LIVING ON A LUXURY PRAYER: Are you rolling in cash these days? Magazine publishers seem to think so. It’s only March and four luxury titles have revealed they will launch (or relaunch) to tell the tales of billionaire bachelors, fine Parisian restaurants and the latest antiaging skin procedures.
In February, Bloomberg Pursuits was introduced to 310,000 subscribers of the Bloomberg Professional service, who pay $20,000 a year to use the Bloomberg Terminal. The average household income of the Bloomberg Pursuits reader is $452,000 and 90 percent are male. That first issue carried 30 ad pages, from the likes of Hermès, Chanel and NetJets and included a story about a Bloomberg subscriber who travels to Antarctica on an icebreaker to witness a solar eclipse.
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Jason Binn, founder of Niche Media and now a chief adviser to Gilt Groupe, will publish Du Jour magazine in September. If you have a net worth of more than $5 million and average home value of $1.5 million, the title may land in your mailbox this fall. When Binn spoke with WWD last month, he said the “superluxurious content” in the quarterly print title will also appear online, where those $4,700 clutches are just a click away.
Last week, Time magazine dusted off its old luxury title Time Style & Design and brought it back following a three-year suspension. Harry Winston and Bulgari are just a few of the advertisers in the magazine, which is being delivered to only 500,000 affluent subscribers who aren’t put off by phrases such as “price upon request.” The cover features a close-up shot of actress Emily Blunt wearing a black hat and bright pink lipstick. Inside, there are pieces about Nick Cave, a profile of Christian Louboutin and a look at the contemporary arts scene in Turkey.
Now ForbesLife is stepping up its game. The magazine has undergone a redesign under Robert Priest. It will be polybagged for subscribers and, for the first time, will be sold on newsstands, beginning this week. The issue is about as over-the-top as they come, including a cover story with Elon Musk; a piece written by Warren Buffett, and mentions of the Bottega Veneta Suite at the St. Regis in Florence and extreme skiing in British Columbia. There’s also the story of how one billionaire’s want for an “unfettered place to smoke cigars” evolved into a $27 million palace on Manhattan’s Upper East Side. “We’re taking advantage of our access,” said editor Randall Lane. “That’s what makes us different. We have access to the most interesting, most powerful people in the world.”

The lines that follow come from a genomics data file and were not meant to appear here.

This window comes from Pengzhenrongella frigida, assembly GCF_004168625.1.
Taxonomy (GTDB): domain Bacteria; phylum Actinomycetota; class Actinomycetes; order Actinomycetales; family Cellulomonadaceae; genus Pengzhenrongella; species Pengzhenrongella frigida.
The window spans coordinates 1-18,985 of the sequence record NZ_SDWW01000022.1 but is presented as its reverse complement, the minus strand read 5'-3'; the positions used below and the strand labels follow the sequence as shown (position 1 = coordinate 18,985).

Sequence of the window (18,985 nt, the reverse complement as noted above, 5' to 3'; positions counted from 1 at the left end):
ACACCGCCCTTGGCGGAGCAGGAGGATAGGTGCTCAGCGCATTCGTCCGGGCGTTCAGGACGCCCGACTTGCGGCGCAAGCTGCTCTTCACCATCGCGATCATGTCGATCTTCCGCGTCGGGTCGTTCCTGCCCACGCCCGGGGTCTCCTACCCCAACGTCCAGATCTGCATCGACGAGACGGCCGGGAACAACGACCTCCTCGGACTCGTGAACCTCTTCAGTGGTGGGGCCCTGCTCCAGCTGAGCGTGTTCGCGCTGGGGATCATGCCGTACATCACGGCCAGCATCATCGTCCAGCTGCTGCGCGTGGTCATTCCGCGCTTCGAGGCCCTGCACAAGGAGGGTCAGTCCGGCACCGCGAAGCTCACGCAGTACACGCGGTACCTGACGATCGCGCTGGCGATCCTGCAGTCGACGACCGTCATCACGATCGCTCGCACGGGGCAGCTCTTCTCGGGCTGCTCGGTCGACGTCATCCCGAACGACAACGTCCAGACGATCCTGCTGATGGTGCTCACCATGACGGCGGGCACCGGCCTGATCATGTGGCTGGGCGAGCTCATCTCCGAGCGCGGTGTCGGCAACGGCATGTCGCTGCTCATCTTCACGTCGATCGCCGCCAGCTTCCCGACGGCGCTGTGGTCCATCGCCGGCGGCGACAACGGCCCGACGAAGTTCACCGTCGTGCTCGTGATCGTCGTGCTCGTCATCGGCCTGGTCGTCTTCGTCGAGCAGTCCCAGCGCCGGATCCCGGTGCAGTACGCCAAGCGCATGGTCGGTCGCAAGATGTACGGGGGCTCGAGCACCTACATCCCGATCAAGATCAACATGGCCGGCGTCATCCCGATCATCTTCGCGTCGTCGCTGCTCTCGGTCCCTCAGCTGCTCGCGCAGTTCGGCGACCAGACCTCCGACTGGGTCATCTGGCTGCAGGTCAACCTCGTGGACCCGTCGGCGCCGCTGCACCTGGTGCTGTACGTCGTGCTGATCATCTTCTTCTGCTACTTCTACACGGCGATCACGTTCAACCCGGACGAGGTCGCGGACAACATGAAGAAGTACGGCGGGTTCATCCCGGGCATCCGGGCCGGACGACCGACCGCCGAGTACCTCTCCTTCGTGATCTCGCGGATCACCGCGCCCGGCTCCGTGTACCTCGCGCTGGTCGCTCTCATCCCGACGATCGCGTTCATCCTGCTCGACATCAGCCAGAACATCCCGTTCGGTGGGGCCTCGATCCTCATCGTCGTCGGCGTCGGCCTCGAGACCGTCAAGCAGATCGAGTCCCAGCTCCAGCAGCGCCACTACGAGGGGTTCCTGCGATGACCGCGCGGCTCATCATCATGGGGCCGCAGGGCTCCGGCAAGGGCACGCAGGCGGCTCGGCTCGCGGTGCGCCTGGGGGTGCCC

With all these launches, all of a sudden the market for luxury magazines has become crowded again. The question is: can they all survive in a still-uncertain economy?
If titles such as W and Departures are any indicator, perhaps. Year-to-date, W is up 63 ad pages, or 20 percent, which represents the biggest page and percentage increase in the magazine’s history. Departures kicked off the year with a 22 percent rise in revenue and 10 percent hike in paging during the first quarter, said a spokeswoman. This follows a 45 percent increase in revenues and 43 percent increase in ad paging last year.
These titles are benefiting from the fact that during the past few years, the American middle-class has virtually disappeared. As middle-income consumers get pushed to the bottom of the hourglass, the brands succeeding are those that target low-end and high-end consumers. “Whether it’s at Wal-Mart or Chanel, these are the only two groups spending money,” said W publisher Nina Lawrence.
For now, at least.